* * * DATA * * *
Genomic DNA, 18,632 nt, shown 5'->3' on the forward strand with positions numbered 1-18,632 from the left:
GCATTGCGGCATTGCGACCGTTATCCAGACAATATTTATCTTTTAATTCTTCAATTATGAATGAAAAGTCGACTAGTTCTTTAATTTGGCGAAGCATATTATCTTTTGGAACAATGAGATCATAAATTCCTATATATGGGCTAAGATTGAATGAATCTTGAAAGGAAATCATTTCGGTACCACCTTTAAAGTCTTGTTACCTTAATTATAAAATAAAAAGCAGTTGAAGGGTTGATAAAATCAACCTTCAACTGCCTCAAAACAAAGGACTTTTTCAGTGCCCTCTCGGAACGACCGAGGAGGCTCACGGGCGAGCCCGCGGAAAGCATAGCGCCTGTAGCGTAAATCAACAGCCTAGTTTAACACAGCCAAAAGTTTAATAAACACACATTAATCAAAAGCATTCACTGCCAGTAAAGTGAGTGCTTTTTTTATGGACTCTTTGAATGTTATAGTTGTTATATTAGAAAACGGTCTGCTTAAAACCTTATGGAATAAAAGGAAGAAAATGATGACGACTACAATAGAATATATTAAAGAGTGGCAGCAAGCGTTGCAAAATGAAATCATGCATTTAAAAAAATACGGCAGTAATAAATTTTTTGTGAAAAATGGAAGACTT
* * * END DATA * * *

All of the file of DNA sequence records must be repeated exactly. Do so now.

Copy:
Genomic DNA, 18,632 nt, shown 5'->3' on the forward strand with positions numbered 1-18,632 from the left:
GCATTGCGGCATTGCGACCGTTATCCAGACAATATTTATCTTTTAATTCTTCAATTATGAATGAAAAGTCGACTAGTTCTTTAATTTGGCGAAGCATATTATCTTTTGGAACAATGAGATCATAAATTCCTATATATGGGCTAAGATTGAATGAATCTTGAAAGGAAATCATTTCGGTACCACCTTTAAAGTCTTGTTACCTTAATTATAAAATAAAAAGCAGTTGAAGGGTTGATAAAATCAACCTTCAACTGCCTCAAAACAAAGGACTTTTTCAGTGCCCTCTCGGAACGACCGAGGAGGCTCACGGGCGAGCCCGCGGAAAGCATAGCGCCTGTAGCGTAAATCAACAGCCTAGTTTAACACAGCCAAAAGTTTAATAAACACACATTAATCAAAAGCATTCACTGCCAGTAAAGTGAGTGCTTTTTTTATGGACTCTTTGAATGTTATAGTTGTTATATTAGAAAACGGTCTGCTTAAAACCTTATGGAATAAAAGGAAGAAAATGATGACGACTACAATAGAATATATTAAAGAGTGGCAGCAAGCGTTGCAAAATGAAATCATGCATTTAAAAAAATACGGCAGTAATAAATTTTTTGTGAAAAATGGAAGACTT